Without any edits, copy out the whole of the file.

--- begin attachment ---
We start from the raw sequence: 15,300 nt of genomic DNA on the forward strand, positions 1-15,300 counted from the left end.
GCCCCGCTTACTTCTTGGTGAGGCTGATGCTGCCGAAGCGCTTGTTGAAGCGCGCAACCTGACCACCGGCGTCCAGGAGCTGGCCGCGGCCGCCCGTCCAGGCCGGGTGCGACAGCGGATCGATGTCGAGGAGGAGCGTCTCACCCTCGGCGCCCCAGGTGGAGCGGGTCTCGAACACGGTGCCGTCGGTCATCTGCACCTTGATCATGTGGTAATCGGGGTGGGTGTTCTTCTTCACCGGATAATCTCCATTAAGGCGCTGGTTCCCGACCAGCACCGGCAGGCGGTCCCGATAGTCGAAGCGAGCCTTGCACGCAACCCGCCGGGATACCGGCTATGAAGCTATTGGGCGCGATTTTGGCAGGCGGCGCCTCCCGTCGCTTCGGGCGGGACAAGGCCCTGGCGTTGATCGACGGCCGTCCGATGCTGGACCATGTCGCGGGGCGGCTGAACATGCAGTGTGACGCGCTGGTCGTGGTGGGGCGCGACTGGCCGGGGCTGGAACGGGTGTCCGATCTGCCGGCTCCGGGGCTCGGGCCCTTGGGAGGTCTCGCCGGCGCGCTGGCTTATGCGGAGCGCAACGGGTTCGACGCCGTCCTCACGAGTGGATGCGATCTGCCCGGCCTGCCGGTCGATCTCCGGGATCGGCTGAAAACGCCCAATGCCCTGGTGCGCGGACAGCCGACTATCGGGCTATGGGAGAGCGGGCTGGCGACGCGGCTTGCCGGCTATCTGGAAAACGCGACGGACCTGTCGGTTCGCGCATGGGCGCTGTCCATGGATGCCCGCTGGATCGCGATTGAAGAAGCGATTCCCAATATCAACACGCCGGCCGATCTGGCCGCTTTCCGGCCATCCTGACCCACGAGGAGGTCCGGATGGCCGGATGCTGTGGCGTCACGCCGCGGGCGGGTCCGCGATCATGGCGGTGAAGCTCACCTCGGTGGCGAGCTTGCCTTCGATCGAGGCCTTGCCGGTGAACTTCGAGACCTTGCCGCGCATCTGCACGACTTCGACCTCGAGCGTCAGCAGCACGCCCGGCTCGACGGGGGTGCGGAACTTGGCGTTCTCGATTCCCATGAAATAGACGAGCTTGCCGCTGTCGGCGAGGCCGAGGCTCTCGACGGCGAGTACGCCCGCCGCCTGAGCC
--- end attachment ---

We start from the raw sequence: 15,300 nt of genomic DNA on the forward strand, positions 1-15,300 counted from the left end.
GCCCCGCTTACTTCTTGGTGAGGCTGATGCTGCCGAAGCGCTTGTTGAAGCGCGCAACCTGACCACCGGCGTCCAGGAGCTGGCCGCGGCCGCCCGTCCAGGCCGGGTGCGACAGCGGATCGATGTCGAGGAGGAGCGTCTCACCCTCGGCGCCCCAGGTGGAGCGGGTCTCGAACACGGTGCCGTCGGTCATCTGCACCTTGATCATGTGGTAATCGGGGTGGGTGTTCTTCTTCACCGGATAATCTCCATTAAGGCGCTGGTTCCCGACCAGCACCGGCAGGCGGTCCCGATAGTCGAAGCGAGCCTTGCACGCAACCCGCCGGGATACCGGCTATGAAGCTATTGGGCGCGATTTTGGCAGGCGGCGCCTCCCGTCGCTTCGGGCGGGACAAGGCCCTGGCGTTGATCGACGGCCGTCCGATGCTGGACCATGTCGCGGGGCGGCTGAACATGCAGTGTGACGCGCTGGTCGTGGTGGGGCGCGACTGGCCGGGGCTGGAACGGGTGTCCGATCTGCCGGCTCCGGGGCTCGGGCCCTTGGGAGGTCTCGCCGGCGCGCTGGCTTATGCGGAGCGCAACGGGTTCGACGCCGTCCTCACGAGTGGATGCGATCTGCCCGGCCTGCCGGTCGATCTCCGGGATCGGCTGAAAACGCCCAATGCCCTGGTGCGCGGACAGCCGACTATCGGGCTATGGGAGAGCGGGCTGGCGACGCGGCTTGCCGGCTATCTGGAAAACGCGACGGACCTGTCGGTTCGCGCATGGGCGCTGTCCATGGATGCCCGCTGGATCGCGATTGAAGAAGCGATTCCCAATATCAACACGCCGGCCGATCTGGCCGCTTTCCGGCCATCCTGACCCACGAGGAGGTCCGGATGGCCGGATGCTGTGGCGTCACGCCGCGGGCGGGTCCGCGATCATGGCGGTGAAGCTCACCTCGGTGGCGAGCTTGCCTTCGATCGAGGCCTTGCCGGTGAACTTCGAGACCTTGCCGCGCATCTGCACGACTTCGACCTCGAGCGTCAGCAGCACGCCCGGCTCGACGGGGGTGCGGAACTTGGCGTTCTCGATTCCCATGAAATAGACGAGCTTGCCGCTGTCGGCGAGGCCGAGGCTCTCGACGGCGAGTACGCCCGCCGCCTGAGCC